‘You think you are going to die, especially when it’s stage four and they’ve taken so much of your body away.’
Jay Greenaway is a 39 year-old lesbian living with ovarian cancer. Eight years ago, at just 32, doctors discovered she was ‘full of cancer’.
After years of living with endometriosis, a common gynaecological condition, Greenaway decided to have a hysterectomy. At the time, her gynaecologist refused to perform the intrusive surgery since she was only 32 and hadn’t been pregnant yet.
Greenaway sought a second opinion, despite her gynaecologist’s recommendation. This second opinion saved her life.
‘It was stage four when they found it which means it was in my ovaries, my uterusâ€¦ my large bowel. I can smuggle drugs in my belly now, there’s nothing there,’ Greenaway said.
‘They discovered it on the (surgery) table, so if I hadn’t pushed and said â€œI really need this hysterectomyâ€, I would probably be dead. The second opinion saved my life.’
In Australia, three women are diagnosed with ovarian cancer every day.
Living in Katoomba in New South Wales’ Blue Mountains region, the 39-year-old described the last eight years as an emotional rollercoaster.
‘I have had many, many varieties of chemotherapy. I’ve been having treatments over the past 18 months without a break â€“ which is not much fun,’ she said.
Greenaway had experienced constant nausea, vomiting and diarrhoea among a long list of reactions due to the three-weekly chemotherapy treatments which her life now revolved around.
‘I’ve had three periods of remission over the last eight years where I have had nine to 14 month-long breaks in between … I’ve been in a relationship for the past 15 years; I have my friends, I work when I can and just keep living,’ she said.
‘You can be very happy and then very sad. It’s a bit like Mardi Gras, and then the morning after.
‘I don’t know any lesbians who have ovarian cancer. Lesbians with ovarian cancer are few and far between because people generally die straight away.
‘To find somebody else would be nice.’
According to Ovarian Cancer Australia, only 40 per cent of women with ovarian cancer will be alive five years after diagnosis.
But if the cancer is diagnosed early, up to 80 per cent of women will be alive and well after the initial five years.
‘It’s not a very popular cancer,’ Greenaway laughed, driving the point that people became ‘wrapped up in the big’ cancers while the smaller ones, like ovarian cancer, were overlooked.
Women over 50 years of age or a family history of the disease are still the dominating factors for ovarian cancer but other factors that may increase your risk include having no or few pregnancies and never taking oral contraceptives â€“ which puts lesbians and bisexual women at a greater risk.
Trans* men or female-to-male people also share the risk for ovarian cancer. Aram Hosie from the WA Gender Project said trans* men who had not surgically removed their ovaries were at the same risk as women.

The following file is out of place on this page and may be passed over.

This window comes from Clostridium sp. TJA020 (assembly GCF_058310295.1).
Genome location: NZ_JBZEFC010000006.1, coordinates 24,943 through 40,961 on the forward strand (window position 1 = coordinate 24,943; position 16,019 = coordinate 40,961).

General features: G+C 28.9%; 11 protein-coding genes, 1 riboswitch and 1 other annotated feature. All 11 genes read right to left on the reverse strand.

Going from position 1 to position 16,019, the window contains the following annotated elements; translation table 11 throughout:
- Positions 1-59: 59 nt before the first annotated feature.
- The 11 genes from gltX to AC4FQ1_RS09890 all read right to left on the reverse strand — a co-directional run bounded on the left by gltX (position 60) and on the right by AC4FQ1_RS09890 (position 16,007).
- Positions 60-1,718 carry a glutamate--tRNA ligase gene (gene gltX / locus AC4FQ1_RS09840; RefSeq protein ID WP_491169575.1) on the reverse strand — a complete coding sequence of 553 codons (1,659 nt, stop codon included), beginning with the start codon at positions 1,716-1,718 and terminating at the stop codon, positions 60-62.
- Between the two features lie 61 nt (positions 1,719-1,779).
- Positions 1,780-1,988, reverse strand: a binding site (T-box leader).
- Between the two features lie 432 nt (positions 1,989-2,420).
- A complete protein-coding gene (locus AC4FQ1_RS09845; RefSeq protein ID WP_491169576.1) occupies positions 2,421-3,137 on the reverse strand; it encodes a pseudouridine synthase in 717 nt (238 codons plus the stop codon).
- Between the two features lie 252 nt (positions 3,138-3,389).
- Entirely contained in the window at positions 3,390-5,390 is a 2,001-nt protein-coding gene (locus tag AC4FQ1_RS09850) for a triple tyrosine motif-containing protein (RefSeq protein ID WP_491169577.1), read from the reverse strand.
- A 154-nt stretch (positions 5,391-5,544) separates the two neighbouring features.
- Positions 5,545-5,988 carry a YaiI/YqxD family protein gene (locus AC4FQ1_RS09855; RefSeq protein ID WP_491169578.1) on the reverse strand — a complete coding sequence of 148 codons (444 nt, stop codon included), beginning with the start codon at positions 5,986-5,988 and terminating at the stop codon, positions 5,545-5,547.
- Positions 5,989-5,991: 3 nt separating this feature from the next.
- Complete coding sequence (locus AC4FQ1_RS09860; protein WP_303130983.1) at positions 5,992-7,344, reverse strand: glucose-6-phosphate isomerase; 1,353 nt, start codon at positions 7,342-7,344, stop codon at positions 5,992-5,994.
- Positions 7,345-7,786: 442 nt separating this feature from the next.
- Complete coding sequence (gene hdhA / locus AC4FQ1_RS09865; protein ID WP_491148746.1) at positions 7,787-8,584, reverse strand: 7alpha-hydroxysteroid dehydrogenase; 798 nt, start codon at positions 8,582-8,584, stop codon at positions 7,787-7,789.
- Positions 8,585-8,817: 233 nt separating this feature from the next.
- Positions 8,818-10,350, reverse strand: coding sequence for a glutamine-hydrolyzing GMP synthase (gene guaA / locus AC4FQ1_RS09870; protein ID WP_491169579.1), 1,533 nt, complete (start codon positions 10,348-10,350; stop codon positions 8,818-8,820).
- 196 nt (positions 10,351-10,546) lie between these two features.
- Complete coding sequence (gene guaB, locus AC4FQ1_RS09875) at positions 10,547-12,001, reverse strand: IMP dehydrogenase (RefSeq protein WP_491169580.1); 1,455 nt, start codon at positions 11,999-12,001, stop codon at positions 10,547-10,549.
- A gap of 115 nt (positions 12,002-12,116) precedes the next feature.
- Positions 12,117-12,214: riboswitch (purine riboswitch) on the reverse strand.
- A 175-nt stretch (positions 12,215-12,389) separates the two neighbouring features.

‘In addition to this standard level of risk, many trans* men are very uncomfortable having screening procedures, which can mean that if cancer does develop it is not detected until it is more advanced, resulting in poorer outcomes,’ Hosie said.
While trans* men with ovaries had access to the same services as women theoretically, Hosie said there were still boundaries.
‘Many medical services and professionals, particularly in the public health sector, do not always respond appropriately to men who have ovaries – which can make prevention, detection and treatment much more problematic,’ he said.
Broadway superstar, gay icon and ovarian cancer survivor Carol Channing also survived ovarian cancer and exclusively told OUTinPerth she had been lucky she was diagnosed early and stressed the importance of keeping active and upbeat in the face of adversity.
‘Don’t let the idea or thought of illness stop you from doing what you can or want. Don’t let anyone convince you to slow down or stop,’ Canning said via correspondence from America.
‘Activity is so important. I don’t recall the treatments or physical changes I went through anymore; just how much the love and support I got from others played such a huge part in my healing. I can also say that I was lucky to have been diagnosed early.’
February is Ovarian Cancer Awareness Month, highlighting the symptoms of ovarian cancer and raising funds for programs throughout Australia. Remember to wear a Teal Ribbon on Teal Ribbon Day, Wednesday February 23, or host your own Afternoon Teal. Find out more information at www.ovariancancer.net.au.
Western Australia’s LGBT community recently lost a great influence to the gay and lesbian movement when Sue Ravine passed away from ovarian cancer on January â€¦. The â€¦-year-old had been instrumental during the early years of Pride WA and had help build up the community to what it was today. Our condolences go out to Sue’s family and friends during this time.